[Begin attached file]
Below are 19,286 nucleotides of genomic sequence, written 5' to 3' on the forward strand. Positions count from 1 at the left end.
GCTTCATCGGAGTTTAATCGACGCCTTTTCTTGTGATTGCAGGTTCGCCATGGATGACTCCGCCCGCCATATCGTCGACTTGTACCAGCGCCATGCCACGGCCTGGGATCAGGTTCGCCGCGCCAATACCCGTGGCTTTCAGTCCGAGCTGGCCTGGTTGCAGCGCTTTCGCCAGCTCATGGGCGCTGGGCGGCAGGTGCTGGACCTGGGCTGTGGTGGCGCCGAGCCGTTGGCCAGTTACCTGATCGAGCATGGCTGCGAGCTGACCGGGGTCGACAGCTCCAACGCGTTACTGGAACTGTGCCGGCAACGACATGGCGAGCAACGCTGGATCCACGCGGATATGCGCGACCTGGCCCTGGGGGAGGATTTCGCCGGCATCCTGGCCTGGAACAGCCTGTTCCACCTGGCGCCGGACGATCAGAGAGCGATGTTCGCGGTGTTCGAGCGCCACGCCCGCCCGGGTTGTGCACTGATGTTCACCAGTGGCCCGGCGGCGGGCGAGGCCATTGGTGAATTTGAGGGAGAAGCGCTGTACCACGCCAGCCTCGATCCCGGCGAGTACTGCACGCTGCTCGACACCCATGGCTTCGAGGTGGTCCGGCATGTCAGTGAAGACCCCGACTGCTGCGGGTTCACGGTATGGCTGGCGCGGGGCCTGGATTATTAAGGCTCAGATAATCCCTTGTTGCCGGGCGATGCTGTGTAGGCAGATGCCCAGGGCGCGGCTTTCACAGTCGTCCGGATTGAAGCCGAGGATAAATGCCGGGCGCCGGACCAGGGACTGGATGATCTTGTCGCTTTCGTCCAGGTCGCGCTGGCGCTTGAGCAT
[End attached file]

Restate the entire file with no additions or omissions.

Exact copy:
Below are 19,286 nucleotides of genomic sequence, written 5' to 3' on the forward strand. Positions count from 1 at the left end.
GCTTCATCGGAGTTTAATCGACGCCTTTTCTTGTGATTGCAGGTTCGCCATGGATGACTCCGCCCGCCATATCGTCGACTTGTACCAGCGCCATGCCACGGCCTGGGATCAGGTTCGCCGCGCCAATACCCGTGGCTTTCAGTCCGAGCTGGCCTGGTTGCAGCGCTTTCGCCAGCTCATGGGCGCTGGGCGGCAGGTGCTGGACCTGGGCTGTGGTGGCGCCGAGCCGTTGGCCAGTTACCTGATCGAGCATGGCTGCGAGCTGACCGGGGTCGACAGCTCCAACGCGTTACTGGAACTGTGCCGGCAACGACATGGCGAGCAACGCTGGATCCACGCGGATATGCGCGACCTGGCCCTGGGGGAGGATTTCGCCGGCATCCTGGCCTGGAACAGCCTGTTCCACCTGGCGCCGGACGATCAGAGAGCGATGTTCGCGGTGTTCGAGCGCCACGCCCGCCCGGGTTGTGCACTGATGTTCACCAGTGGCCCGGCGGCGGGCGAGGCCATTGGTGAATTTGAGGGAGAAGCGCTGTACCACGCCAGCCTCGATCCCGGCGAGTACTGCACGCTGCTCGACACCCATGGCTTCGAGGTGGTCCGGCATGTCAGTGAAGACCCCGACTGCTGCGGGTTCACGGTATGGCTGGCGCGGGGCCTGGATTATTAAGGCTCAGATAATCCCTTGTTGCCGGGCGATGCTGTGTAGGCAGATGCCCAGGGCGCGGCTTTCACAGTCGTCCGGATTGAAGCCGAGGATAAATGCCGGGCGCCGGACCAGGGACTGGATGATCTTGTCGCTTTCGTCCAGGTCGCGCTGGCGCTTGAGCAT